Leonard A. Lauder knows the value of seeing eye to eye.
In accepting the Corporate Leadership Award last week from the Aspen Institute — an organization devoted to education and finding common ground among world-class intellects, often from diverse fields — Lauder described his first meeting at the institute in 1978. “It changed my life,” said the chairman emeritus of the Estée Lauder Cos., Inc., “and opened the door to wisdom. I learned there was new life out there.”
And, for good measure, he had some friendly advice to pass on to Washington. During a panel discussion moderated by ABC anchor Christiane Amanpour as part of the awards ceremony at The Plaza hotel Thursday evening, Lauder said, “If I were president of the U.S., I would call the leaders of both political parties together and say, ‘OK, enough. I want the first piece of legislation that reaches my desk to be bipartisan.’ ”
Lauder’s longtime friend Vartan Gregorian, president of the Carnegie Corp., received the Institute’s Henry Crown Leadership Award. Both old friends had very warm words for each other, and harmony and compromise was the theme of the dinner conversation. Lauder added that if politicians would somehow learn to compromise, it would make the country better.
However, there also were warnings. In response to a question during the panel discussion, Lauder, who teaches legacy classes at his company, quoted New York Times columnist Frank Rich as predicting that no matter who won the midterm congressional elections, “there still will be anger.” Lauder added, “I believe we are entering an uncivil period.” He then pointed out that the landmark No Child Left Behind law provided funding for teaching math and science but failed to finance the instruction of history and civics. This needs to be corrected, he urged, because a sense of good citizenship must be instilled. “If we lose our understanding of the Constitution,” Lauder concluded, “we will lose our souls.”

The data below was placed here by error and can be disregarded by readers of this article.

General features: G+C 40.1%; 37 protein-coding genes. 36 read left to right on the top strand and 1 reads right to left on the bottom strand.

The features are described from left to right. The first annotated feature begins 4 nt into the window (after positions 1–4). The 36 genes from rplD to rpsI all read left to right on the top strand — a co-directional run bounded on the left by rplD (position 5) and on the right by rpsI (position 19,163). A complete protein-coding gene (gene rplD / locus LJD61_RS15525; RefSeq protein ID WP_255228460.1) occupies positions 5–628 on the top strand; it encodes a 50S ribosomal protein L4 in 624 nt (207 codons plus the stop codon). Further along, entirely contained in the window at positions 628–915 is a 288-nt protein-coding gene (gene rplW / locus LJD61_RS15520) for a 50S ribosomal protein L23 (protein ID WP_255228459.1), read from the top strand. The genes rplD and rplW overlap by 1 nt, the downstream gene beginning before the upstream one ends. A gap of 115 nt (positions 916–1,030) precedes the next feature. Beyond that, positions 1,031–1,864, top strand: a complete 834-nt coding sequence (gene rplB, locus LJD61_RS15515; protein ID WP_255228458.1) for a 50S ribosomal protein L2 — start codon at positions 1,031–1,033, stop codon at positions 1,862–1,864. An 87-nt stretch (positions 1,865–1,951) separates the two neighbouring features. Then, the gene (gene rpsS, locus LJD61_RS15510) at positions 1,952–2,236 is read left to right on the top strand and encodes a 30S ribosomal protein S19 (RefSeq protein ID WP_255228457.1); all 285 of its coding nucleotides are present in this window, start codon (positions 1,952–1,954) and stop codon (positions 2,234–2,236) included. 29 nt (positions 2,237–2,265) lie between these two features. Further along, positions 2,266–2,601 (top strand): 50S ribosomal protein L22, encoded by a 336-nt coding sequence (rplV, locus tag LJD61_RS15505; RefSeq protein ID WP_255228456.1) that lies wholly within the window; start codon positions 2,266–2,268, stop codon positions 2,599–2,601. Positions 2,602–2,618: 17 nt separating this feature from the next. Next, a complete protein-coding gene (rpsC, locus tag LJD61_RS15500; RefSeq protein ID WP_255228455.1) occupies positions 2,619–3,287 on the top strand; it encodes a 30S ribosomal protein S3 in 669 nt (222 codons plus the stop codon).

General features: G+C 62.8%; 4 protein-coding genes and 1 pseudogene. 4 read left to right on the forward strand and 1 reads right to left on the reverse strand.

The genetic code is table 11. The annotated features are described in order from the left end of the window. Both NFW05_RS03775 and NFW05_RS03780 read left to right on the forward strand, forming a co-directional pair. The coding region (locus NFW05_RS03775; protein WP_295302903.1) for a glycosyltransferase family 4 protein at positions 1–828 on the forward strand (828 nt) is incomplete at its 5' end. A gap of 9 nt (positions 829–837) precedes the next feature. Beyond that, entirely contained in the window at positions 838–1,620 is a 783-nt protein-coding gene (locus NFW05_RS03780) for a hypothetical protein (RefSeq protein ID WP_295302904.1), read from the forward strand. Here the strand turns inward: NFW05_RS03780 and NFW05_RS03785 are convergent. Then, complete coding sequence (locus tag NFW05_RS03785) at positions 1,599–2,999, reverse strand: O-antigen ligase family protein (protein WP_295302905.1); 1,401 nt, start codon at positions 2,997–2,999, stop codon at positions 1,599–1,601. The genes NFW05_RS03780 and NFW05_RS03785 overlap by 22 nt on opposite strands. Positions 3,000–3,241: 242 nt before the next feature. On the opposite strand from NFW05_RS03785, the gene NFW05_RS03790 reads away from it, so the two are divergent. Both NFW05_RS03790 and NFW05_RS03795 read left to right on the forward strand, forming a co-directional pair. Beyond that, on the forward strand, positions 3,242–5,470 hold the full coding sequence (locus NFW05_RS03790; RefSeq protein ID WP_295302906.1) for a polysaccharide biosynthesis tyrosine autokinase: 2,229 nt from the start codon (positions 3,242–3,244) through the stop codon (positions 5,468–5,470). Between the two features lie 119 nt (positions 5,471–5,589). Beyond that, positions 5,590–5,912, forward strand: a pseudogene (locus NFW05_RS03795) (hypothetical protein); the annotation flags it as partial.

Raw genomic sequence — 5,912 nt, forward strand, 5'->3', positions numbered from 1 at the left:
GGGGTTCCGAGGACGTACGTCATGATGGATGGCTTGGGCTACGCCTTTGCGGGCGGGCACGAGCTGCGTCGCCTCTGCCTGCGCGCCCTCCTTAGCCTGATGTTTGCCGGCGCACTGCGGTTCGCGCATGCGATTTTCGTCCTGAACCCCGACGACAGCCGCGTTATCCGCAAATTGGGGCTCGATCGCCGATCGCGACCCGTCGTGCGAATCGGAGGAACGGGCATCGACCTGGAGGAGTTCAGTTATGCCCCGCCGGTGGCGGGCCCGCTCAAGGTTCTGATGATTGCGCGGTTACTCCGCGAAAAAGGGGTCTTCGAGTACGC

On Tuesday, another Lauder executive, Jane Hertzmark Hudis, global brand president of Estée Lauder, received the business leadership award at the annual scholarship awards luncheon of Help USA, an organization founded by New York Governor-elect Andrew Cuomo to provide housing and aid to victims of domestic abuse, veterans and people afflicted with AIDS. The recipient of the organization’s humanitarian award was nine-time Grammy Award winner Mary J. Blige.
“We say we’re in the lipstick business,” Hertzmark Hudis told the packed luncheon crowd in the Pool Room of the Four Seasons restaurant. “We are really in the business of self-esteem.”
Citing the experience and philosophy of the company’s founder and namesake, Hertzmark Hudis added, “It’s all about helping women and men get on with their lives.”
Blige, who reiterated her story of abuse that led to a near-death experience, spoke of how she summoned the strength to pull back and survive. “I said enough,” she recalled. “I am just so thankful and so honored.” Saluting the scholarship winners, Blige continued, “You are worthy of something great. We are worthy of what we can give ourselves — a second chance.”
The event, which raised $450,000, was orchestrated by a group led by Maria Cuomo Cole, chairman of the organization.